When the show first started years ago, the first 6 episodes of series 1 aired on Tuesday nights and we didn't think that much of it. But it became the thing to watch when the last 4 episodes of series 1 were changed to Friday nights, it was then changed to Monday nights for series 2, which didn't have much of a impact and was changed back to Friday nights. It then went all over the place, first it went back to Monday nights, then on Sunday nights, then back on Monday nights, then on Thursday nights, then on Wednesday nights, then back on Thursday nights, then back on Wednesday nights, then back on Thursday nights and finally back on Monday nights. And my music taste is still the best.
Xfm DJ Lauren Laverne was taken aback on her first appearance on the show when the writers offered to script her some gags. "They said 'We will write you some jokes' and I said don't worry, I'll use my imagination," said Laverne. "They said 'Well, it's your funeral.' Wow, it's a girl who makes jokes. Someone get a net!"
In 2007, Samuel "Preston" Preston of the Ordinary Boys and Celebrity Big Brother walked out of a recording after host Simon Amstell read disparaging extracts from his wife, and fellow CBB contestant, Chantelle Houghton's autobigraphy Living the Dream. Bill Bailey went into the audience and found a replacement who looked a bit like him, and the show continued and was broadcast in full.
The mugs that the host and panellists drink from don't actually contain anything hot - just plain cold water.
A clips compilation of Amstell's first two series hosting was made as a spoof episode of Alan Yentob's arts strand Imagine (Imagine... A Mildly Amusing Panel Show). If you're in the UK, and can handle the metaphysical implications of watching a clip of a clip show, you can see the first three minutes here.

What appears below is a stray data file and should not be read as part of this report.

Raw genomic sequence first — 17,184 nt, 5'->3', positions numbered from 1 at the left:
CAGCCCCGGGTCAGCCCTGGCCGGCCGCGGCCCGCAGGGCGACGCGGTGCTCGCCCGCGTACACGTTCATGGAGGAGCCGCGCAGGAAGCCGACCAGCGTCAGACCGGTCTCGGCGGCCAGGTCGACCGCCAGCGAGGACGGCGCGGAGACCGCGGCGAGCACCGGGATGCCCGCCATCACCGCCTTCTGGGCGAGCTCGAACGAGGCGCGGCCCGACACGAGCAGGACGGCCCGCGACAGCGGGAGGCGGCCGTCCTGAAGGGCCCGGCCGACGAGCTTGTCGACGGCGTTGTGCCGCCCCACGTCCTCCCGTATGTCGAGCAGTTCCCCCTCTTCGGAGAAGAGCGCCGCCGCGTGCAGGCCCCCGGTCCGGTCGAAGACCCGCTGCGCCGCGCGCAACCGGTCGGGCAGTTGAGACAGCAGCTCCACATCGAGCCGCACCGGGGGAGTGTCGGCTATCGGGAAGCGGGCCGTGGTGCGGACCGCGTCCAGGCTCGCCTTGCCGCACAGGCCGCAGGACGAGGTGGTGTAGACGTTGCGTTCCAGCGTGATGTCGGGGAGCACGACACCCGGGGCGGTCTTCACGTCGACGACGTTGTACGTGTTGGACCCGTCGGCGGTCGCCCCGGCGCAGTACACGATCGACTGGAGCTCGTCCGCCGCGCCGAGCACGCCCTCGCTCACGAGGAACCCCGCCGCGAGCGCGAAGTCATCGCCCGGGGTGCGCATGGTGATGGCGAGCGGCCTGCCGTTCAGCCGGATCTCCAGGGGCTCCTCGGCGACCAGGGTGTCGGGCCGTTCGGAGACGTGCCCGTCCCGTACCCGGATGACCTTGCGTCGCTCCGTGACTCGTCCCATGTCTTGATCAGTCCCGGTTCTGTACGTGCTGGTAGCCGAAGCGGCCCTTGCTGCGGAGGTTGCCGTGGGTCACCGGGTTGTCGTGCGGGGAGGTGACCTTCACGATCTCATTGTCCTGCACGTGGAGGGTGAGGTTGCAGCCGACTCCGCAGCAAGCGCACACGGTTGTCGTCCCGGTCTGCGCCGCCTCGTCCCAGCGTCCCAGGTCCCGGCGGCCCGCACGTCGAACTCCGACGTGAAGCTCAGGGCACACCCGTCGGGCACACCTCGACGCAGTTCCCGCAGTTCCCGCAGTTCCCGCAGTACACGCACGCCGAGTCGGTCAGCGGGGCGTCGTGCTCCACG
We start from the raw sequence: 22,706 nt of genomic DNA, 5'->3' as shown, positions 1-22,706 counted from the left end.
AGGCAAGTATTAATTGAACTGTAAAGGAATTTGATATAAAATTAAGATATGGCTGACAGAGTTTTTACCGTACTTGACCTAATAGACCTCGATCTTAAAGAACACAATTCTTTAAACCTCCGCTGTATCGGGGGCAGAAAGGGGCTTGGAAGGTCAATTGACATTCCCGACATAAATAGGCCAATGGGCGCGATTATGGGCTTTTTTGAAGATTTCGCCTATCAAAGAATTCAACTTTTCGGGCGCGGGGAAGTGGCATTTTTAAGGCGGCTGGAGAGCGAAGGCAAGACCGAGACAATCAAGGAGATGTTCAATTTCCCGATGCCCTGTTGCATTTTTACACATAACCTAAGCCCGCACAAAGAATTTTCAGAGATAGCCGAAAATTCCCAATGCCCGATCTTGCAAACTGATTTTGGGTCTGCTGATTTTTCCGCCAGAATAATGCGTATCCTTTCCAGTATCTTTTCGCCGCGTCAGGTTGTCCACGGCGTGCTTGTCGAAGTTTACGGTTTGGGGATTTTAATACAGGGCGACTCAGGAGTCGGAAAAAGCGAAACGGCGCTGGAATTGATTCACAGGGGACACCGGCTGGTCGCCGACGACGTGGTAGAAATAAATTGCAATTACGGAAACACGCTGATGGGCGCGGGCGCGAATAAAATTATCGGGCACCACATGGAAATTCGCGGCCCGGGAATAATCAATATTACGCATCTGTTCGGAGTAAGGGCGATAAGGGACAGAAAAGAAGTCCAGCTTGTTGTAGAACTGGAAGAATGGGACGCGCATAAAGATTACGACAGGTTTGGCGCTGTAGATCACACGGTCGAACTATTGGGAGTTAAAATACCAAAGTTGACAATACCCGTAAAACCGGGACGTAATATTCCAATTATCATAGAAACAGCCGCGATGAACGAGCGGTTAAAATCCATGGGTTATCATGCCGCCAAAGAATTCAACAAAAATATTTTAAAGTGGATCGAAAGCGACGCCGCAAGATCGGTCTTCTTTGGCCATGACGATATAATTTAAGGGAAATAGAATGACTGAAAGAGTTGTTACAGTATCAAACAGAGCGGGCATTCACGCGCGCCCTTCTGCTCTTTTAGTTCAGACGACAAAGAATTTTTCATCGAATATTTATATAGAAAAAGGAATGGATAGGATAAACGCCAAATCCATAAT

During the post-Amstell run of guest hosts, one episode was a Doctor Who special hosted by David Tennant, to promote his final episodes as the Doctor (not that they needed promoting). It wasn't the first time a BBC quiz had been pressed into service as a promotional vehicle for Doctor Who - Mastermind had done a similarly-themed special the best part of five years earlier.
An episode from the autumn 2008 series was pulled after guest captain Russell Brand got involved in a scandal unrelated to the show, and finally aired amid a run of repeats in January 2011. It was a good one.
A board game was also published in the early days of the show, back when it had more rounds that could feasibly be played at home.
We can also recommend the video, Never Rewind the Buzzcocks, which is a specially extended exclusive-to-video episode of the show. Where Jonathan Ross is politely asked (read: shouted at) to "shut the **** up."